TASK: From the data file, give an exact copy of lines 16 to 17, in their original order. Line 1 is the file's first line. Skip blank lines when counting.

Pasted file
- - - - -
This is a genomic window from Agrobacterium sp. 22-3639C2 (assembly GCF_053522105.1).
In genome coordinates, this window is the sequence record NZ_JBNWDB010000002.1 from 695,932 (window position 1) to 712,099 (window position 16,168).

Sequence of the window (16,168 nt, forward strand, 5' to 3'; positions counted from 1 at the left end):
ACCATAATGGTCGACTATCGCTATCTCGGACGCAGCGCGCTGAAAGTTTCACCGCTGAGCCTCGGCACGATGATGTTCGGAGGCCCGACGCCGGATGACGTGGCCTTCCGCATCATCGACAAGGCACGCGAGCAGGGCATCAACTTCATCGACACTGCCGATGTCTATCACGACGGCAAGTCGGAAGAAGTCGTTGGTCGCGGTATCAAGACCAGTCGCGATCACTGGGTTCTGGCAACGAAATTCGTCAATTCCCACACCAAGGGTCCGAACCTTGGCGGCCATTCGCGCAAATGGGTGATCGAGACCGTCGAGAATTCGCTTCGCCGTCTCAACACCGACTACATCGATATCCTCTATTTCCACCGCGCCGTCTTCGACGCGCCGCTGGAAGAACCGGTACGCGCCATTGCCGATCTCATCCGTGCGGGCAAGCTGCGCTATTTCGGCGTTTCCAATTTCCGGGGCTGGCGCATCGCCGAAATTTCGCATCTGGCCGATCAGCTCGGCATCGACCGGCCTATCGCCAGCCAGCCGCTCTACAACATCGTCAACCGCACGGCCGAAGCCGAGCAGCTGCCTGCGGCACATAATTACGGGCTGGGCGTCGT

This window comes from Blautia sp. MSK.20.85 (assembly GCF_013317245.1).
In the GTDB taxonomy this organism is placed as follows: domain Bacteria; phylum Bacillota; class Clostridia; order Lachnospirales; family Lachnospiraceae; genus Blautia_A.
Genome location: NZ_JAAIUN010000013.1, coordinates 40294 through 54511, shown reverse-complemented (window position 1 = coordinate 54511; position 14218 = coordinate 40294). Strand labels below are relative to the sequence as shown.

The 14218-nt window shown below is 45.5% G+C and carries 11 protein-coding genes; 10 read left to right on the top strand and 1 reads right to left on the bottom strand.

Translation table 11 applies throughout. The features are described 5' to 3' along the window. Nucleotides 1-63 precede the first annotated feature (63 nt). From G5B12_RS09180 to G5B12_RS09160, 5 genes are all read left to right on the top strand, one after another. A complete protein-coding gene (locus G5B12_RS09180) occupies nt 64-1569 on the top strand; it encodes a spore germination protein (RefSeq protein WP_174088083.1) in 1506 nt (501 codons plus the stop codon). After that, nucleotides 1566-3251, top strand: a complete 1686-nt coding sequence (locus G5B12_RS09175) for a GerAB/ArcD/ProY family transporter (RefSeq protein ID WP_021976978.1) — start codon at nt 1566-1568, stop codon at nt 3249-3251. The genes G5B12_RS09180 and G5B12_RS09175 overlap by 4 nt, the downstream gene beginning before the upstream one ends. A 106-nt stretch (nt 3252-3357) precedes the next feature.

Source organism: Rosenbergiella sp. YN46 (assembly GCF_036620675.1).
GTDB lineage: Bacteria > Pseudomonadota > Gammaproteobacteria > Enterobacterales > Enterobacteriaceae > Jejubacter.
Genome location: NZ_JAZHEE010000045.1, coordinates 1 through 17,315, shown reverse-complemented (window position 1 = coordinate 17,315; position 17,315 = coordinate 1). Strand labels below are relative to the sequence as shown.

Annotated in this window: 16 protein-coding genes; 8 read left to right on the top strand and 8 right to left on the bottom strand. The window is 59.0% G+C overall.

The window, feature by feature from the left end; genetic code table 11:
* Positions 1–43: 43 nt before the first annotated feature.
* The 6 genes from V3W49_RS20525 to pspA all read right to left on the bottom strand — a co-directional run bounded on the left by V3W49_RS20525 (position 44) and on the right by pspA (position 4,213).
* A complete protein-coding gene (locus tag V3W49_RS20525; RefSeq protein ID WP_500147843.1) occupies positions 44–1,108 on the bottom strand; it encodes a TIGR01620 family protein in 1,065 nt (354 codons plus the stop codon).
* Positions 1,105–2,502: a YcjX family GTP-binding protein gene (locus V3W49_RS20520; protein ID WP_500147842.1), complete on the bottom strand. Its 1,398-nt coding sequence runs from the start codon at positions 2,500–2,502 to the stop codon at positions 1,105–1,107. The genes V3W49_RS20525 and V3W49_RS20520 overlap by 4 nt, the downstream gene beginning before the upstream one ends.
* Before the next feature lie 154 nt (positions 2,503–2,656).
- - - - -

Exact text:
* The 6 genes from V3W49_RS20525 to pspA all read right to left on the bottom strand — a co-directional run bounded on the left by V3W49_RS20525 (position 44) and on the right by pspA (position 4,213).
* A complete protein-coding gene (locus tag V3W49_RS20525; RefSeq protein ID WP_500147843.1) occupies positions 44–1,108 on the bottom strand; it encodes a TIGR01620 family protein in 1,065 nt (354 codons plus the stop codon).